Business Irish

Monday 25 September 2017

Sean Dunne hands over control of hotel sites to banks

Sean Dunne: paid €400m for hotels in 2007
Sean Dunne: paid €400m for hotels in 2007

Donal O'Donovan and Tim Healy

DEVELOPER Sean Dunne has finally lost all control of the former Jurys and Berkeley Court hotel sites in Dublin.

The developer paid €400m for the properties in Dublin's exclusive embassy belt back in 2007, at the height of the boom.

Yesterday, the banks that backed the original deal with massive loans finally took control of the hotels. Mr Dunne handed over control of the properties when the two sides settled a legal dispute ahead of a hearing in the Commercial Court.

The banks had already taken ownership of the properties in 2009. That came after Sean Dunne's original plans for a €1.5bn development of the site, including a 37-storey sky scrapper, was blocked by planning authorities.

The combination of the scheme being blocked and the wider property crash ended all hopes of making a profit on the original €400m investments.

However, under the deal agreed in 2009 the banks -- Ulster, Rabobank and Iceland's Kaupthing -- created a new company to take ownership of the sites and rented them back to Dunne's D4 Hotels business.

The deal left Mr Dunne liable for €259m under his personal guarantees of liabilities, the banks argued in court yesterday.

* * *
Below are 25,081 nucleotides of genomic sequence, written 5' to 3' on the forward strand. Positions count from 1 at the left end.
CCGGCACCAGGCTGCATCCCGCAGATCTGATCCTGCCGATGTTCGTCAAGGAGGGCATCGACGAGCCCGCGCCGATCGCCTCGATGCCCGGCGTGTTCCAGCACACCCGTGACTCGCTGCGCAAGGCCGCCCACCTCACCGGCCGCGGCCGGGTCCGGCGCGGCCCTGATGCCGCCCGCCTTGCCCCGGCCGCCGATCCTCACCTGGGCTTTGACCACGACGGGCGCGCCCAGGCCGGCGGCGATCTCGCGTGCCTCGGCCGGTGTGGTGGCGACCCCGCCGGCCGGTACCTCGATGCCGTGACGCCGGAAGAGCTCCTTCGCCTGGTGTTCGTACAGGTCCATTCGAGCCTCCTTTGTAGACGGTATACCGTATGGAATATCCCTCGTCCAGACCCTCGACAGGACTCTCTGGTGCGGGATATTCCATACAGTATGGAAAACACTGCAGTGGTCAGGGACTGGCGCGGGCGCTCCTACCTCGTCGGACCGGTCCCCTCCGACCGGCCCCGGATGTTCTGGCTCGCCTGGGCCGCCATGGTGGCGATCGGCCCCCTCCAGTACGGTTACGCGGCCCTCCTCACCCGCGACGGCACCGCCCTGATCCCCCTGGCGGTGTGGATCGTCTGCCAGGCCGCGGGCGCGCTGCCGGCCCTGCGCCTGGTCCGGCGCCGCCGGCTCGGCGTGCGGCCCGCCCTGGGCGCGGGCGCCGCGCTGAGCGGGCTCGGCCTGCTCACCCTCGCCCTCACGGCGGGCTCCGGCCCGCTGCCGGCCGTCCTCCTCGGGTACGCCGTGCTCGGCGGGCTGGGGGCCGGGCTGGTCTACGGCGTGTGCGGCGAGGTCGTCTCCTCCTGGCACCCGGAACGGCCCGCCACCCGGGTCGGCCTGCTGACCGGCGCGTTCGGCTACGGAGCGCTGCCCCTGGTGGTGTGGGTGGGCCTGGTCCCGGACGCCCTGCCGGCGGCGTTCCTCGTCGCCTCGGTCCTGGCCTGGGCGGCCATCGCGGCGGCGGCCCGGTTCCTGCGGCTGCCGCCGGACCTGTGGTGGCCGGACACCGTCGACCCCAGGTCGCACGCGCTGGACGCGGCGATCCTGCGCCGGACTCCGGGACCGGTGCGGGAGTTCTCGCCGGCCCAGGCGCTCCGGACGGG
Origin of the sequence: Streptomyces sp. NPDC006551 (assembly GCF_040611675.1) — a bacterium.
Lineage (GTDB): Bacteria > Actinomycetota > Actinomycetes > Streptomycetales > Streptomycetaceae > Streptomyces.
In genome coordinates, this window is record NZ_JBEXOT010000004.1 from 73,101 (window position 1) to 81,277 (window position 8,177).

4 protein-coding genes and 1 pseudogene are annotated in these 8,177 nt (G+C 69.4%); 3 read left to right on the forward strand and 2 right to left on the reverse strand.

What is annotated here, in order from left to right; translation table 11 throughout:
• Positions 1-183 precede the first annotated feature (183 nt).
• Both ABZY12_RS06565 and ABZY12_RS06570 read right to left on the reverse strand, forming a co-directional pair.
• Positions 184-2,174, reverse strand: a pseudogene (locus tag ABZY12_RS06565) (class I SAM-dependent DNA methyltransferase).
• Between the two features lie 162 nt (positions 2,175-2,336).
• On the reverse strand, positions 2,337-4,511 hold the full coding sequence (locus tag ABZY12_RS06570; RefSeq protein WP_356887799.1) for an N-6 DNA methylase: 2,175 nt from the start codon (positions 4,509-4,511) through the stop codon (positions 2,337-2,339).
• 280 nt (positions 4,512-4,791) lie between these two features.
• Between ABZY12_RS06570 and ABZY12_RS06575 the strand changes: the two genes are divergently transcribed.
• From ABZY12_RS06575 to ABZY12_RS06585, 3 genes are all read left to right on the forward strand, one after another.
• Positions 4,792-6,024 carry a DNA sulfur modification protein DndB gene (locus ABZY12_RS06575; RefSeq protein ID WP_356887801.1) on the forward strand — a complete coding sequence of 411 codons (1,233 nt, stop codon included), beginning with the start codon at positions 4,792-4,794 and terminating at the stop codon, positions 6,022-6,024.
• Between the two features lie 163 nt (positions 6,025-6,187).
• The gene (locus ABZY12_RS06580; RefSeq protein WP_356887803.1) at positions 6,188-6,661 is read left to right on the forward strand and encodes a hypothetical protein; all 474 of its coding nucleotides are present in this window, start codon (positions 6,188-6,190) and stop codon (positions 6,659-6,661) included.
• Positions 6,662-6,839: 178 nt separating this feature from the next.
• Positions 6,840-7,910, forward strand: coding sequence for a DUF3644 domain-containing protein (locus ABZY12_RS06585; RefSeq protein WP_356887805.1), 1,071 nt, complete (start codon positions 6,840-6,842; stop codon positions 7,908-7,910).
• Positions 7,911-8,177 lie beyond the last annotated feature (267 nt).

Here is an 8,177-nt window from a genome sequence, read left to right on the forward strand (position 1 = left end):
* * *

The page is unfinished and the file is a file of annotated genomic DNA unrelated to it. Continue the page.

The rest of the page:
The plan was for Mr Dunne to eventually develop a smaller project on the site. In the meantime he continued to operate the hotels and paid rent to the lenders.

Yesterday any hopes of the second project ended. The banks told the Commercial Court that they had taken possession of the hotels following settlement of a legal dispute with Mr Dunne.

The legal case had been initiated after Mr Dunne tried to block the banks from taking control of the hotels when his company's lease ended at the start of this month.

Mr Dunne had initially refused to yield possession until outstanding issues including money owed to his companies as a rent rebate were resolved.

Banks argued that Mr Dunne had no defence to the claim for possession and had called in €295m in personal guarantees.

Yesterday, Mr Justice Peter Kelly was told of the settlement of the case when it came before the Commercial Court yesterday.

The banks have now signed a short-term letting agreement with a company called Tulane Business Management Ltd for lease of the hotels.

Irish Independent

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